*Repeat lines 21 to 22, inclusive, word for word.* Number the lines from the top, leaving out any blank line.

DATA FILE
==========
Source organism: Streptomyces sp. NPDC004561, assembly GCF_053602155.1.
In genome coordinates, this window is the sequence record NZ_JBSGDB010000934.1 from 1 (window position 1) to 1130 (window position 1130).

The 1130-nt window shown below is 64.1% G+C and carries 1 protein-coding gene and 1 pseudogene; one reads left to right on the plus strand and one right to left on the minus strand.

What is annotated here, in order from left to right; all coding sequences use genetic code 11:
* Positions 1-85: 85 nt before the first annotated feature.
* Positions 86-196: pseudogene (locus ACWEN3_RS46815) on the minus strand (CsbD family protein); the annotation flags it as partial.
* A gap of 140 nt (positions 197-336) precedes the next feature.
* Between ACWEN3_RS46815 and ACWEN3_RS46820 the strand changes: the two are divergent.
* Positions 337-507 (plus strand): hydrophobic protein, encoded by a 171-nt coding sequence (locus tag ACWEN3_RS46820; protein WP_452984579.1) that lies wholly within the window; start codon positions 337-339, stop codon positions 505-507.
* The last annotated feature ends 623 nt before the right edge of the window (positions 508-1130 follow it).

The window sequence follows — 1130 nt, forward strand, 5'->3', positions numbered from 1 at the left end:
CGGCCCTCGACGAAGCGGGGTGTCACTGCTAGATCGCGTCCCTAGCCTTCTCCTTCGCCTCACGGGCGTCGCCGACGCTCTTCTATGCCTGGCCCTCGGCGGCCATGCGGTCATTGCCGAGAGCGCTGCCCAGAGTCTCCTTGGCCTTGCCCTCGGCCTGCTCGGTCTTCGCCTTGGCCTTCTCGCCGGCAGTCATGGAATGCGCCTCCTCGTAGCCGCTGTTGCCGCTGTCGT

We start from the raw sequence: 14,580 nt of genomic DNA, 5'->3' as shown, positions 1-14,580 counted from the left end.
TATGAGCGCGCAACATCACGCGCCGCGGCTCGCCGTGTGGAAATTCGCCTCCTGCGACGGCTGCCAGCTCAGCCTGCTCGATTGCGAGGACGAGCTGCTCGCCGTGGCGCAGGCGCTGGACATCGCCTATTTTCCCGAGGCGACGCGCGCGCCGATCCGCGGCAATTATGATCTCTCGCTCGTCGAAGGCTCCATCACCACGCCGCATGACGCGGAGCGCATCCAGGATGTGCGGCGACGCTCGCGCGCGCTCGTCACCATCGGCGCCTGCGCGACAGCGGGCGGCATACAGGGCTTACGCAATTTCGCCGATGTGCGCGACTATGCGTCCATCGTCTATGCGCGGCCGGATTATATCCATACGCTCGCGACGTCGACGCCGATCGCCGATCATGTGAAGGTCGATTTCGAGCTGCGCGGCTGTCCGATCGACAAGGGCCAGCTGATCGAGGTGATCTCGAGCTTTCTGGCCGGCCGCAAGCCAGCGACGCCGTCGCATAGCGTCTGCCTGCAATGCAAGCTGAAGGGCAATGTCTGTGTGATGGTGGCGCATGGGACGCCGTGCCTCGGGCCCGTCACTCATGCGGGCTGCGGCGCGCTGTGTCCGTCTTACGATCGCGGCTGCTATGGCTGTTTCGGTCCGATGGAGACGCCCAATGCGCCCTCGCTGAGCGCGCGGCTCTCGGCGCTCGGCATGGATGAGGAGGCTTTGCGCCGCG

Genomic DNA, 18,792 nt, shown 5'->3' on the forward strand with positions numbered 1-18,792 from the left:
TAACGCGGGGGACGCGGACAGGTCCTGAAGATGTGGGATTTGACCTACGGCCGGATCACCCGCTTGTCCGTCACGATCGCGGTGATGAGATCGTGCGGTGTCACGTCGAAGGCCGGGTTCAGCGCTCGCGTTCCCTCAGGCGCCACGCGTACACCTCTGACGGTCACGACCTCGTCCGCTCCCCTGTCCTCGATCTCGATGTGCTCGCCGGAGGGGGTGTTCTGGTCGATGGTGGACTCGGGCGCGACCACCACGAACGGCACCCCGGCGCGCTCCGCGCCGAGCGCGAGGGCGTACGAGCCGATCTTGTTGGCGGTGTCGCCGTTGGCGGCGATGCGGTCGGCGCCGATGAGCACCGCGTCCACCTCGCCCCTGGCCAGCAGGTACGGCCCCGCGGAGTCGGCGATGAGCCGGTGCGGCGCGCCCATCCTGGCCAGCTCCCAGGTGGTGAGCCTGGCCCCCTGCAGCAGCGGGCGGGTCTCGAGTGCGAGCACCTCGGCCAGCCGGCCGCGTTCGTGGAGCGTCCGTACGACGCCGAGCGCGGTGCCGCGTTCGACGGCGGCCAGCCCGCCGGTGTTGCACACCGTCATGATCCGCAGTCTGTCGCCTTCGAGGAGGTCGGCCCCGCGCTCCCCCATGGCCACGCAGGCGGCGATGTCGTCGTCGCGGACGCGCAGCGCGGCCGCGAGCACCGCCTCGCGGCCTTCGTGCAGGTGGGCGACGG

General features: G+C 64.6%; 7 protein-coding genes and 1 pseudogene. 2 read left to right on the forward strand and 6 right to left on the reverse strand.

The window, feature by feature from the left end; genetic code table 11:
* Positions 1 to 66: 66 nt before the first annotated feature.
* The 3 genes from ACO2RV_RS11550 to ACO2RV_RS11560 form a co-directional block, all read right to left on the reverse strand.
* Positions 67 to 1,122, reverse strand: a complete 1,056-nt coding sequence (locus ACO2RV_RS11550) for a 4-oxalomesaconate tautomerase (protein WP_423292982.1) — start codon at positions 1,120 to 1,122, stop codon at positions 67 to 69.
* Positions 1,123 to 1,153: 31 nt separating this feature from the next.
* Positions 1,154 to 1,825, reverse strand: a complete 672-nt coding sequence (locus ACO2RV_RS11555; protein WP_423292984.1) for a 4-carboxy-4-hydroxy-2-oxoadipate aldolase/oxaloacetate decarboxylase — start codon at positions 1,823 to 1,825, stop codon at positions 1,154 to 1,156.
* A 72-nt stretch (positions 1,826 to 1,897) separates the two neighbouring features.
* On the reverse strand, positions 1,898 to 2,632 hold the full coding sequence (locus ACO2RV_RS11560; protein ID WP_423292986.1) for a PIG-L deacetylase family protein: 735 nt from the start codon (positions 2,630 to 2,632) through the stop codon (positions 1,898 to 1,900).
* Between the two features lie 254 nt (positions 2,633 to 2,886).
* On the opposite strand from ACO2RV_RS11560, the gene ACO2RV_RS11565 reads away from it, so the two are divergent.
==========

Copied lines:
* Positions 67 to 1,122, reverse strand: a complete 1,056-nt coding sequence (locus ACO2RV_RS11550) for a 4-oxalomesaconate tautomerase (protein WP_423292982.1) — start codon at positions 1,120 to 1,122, stop codon at positions 67 to 69.
* Positions 1,123 to 1,153: 31 nt separating this feature from the next.